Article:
8 Natural Wonders of Louisiana

A flock of nesting ibises in Atchafalaya Basin, Louisiana.
A flock of nesting ibises in Atchafalaya Basin, Louisiana.

Philip Gould / Getty Images

While Louisiana may be best known for the rich cultural heritage of New Orleans, the state has plenty to offer in terms of its natural beauty. Delicate ecosystems along the Gulf of Mexico, like the barrier islands of Breton National Wildlife Refuge, and protected woodlands, like Kisatchie National Forest, are home to species of animals and plant life that are worthy of protection and appreciation.

From bayous and swamps to forests and prairies, here are eight natural wonders of Louisiana.

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Barataria Preserve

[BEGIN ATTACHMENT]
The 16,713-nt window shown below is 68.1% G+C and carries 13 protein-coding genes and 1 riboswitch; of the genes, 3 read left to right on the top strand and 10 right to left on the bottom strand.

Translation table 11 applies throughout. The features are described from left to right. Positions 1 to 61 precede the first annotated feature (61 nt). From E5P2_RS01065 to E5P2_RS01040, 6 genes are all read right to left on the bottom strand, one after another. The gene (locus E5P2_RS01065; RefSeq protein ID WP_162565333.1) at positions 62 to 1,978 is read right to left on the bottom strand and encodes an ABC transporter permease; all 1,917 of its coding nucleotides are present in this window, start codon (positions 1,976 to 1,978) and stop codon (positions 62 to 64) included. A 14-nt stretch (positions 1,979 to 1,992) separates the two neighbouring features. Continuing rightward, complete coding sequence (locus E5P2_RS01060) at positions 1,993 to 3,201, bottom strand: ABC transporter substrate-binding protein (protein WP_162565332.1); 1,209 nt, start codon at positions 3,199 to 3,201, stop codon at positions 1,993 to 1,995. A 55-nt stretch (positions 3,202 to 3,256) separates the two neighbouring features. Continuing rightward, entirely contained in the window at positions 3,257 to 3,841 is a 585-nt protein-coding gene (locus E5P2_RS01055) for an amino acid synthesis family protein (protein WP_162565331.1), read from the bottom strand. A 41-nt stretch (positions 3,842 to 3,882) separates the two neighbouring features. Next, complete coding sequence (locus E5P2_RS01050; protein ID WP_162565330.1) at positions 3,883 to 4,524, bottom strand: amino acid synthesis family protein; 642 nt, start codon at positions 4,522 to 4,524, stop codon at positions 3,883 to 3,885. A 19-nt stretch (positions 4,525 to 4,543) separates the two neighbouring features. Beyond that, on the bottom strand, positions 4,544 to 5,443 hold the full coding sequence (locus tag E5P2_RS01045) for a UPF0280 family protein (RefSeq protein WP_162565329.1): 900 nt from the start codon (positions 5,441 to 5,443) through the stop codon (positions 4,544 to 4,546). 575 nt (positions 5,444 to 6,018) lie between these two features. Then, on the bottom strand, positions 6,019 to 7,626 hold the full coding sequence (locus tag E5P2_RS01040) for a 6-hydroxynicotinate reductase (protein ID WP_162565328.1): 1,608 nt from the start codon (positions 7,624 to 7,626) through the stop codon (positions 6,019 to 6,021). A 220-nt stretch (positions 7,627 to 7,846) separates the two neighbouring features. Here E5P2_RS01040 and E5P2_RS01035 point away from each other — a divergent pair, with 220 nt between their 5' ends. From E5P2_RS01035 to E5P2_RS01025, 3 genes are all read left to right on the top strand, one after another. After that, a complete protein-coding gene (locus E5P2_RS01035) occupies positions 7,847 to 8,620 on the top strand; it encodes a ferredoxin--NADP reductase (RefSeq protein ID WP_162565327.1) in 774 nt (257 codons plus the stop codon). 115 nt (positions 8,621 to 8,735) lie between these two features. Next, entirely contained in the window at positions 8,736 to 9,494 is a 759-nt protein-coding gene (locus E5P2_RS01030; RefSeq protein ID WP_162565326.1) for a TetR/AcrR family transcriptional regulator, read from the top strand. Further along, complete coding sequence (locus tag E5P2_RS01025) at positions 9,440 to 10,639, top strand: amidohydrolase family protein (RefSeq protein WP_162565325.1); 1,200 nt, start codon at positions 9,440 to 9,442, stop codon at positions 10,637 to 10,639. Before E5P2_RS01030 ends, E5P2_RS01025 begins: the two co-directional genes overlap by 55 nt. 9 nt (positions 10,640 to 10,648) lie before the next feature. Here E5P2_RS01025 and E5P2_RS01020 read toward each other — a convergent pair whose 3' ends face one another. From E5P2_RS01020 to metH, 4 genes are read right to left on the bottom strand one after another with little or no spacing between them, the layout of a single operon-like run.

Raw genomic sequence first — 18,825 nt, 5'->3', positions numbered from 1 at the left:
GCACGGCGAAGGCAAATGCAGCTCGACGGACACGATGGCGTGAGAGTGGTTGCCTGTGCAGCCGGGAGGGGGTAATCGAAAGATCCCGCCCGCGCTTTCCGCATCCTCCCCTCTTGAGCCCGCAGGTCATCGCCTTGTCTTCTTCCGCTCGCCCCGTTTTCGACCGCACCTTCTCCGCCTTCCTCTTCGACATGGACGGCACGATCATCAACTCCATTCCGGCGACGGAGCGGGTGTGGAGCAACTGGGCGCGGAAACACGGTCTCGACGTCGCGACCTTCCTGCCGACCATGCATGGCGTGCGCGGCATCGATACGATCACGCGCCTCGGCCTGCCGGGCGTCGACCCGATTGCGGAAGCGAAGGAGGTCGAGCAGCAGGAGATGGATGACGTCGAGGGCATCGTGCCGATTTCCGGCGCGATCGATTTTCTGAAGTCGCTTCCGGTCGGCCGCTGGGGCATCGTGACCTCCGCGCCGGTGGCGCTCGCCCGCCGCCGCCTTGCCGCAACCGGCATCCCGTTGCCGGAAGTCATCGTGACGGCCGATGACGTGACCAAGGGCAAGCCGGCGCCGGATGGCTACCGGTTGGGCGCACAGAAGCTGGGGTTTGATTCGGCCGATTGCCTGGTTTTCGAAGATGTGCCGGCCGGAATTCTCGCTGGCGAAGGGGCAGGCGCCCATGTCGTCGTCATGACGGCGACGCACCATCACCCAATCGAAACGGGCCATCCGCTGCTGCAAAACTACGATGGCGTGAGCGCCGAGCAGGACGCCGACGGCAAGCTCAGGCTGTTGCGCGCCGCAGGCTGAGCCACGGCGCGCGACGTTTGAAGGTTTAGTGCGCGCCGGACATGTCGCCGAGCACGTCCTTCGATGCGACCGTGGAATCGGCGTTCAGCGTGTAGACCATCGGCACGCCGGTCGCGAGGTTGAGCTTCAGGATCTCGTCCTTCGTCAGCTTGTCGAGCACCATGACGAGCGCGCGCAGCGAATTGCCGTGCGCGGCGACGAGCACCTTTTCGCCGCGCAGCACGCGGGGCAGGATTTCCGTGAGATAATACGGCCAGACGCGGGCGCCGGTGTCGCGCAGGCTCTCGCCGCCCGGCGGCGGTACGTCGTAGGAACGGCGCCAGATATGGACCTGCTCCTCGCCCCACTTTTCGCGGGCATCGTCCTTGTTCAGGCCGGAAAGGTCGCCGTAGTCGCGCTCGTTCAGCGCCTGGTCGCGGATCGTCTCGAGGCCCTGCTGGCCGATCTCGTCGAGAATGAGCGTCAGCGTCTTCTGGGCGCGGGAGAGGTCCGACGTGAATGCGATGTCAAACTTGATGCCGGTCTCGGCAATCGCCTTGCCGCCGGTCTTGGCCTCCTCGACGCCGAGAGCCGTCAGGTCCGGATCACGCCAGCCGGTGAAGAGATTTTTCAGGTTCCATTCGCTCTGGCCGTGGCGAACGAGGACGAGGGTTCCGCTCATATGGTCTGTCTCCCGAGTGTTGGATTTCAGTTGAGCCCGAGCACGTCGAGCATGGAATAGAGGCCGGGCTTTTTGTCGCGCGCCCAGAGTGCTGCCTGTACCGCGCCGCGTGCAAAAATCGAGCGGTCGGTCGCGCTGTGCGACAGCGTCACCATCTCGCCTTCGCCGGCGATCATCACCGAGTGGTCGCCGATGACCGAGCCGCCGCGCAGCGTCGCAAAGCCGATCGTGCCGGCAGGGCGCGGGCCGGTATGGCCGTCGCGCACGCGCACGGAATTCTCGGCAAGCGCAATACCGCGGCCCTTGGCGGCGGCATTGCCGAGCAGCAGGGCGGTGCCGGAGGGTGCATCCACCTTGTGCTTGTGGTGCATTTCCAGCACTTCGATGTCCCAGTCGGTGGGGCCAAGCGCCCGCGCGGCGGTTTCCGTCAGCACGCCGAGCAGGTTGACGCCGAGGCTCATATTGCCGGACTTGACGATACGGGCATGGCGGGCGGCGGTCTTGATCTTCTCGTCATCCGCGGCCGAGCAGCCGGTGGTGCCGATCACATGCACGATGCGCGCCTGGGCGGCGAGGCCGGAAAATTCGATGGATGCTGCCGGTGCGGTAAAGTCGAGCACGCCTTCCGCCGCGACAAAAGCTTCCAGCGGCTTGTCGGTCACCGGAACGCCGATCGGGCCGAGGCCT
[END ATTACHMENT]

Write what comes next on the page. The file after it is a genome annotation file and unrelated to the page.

A moss-covered tree in a swamp at Barataria Preserve.

Donald Atkinson / Getty Images

Just a half hour from the city of New Orleans, the Barataria Preserve contains 26,000 acres of beautiful swampland, marshes, bayous, and forests. The preserve is one part of the larger Jean Lafitte National Historical Park and Preserve, which was established in 1907 in commemoration of the Battle of New Orleans. Visitors to the Barataria Preserve can take one of many trails, like the boardwalk Bayou Coquille Trail, and expect to see wildlife like tree frogs, swamp rabbits, and alligators. The area is also ideal for bird enthusiasts, with more than 200 species of birds using the waterway, including the prothonotary warbler.

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Kisatchie National Forest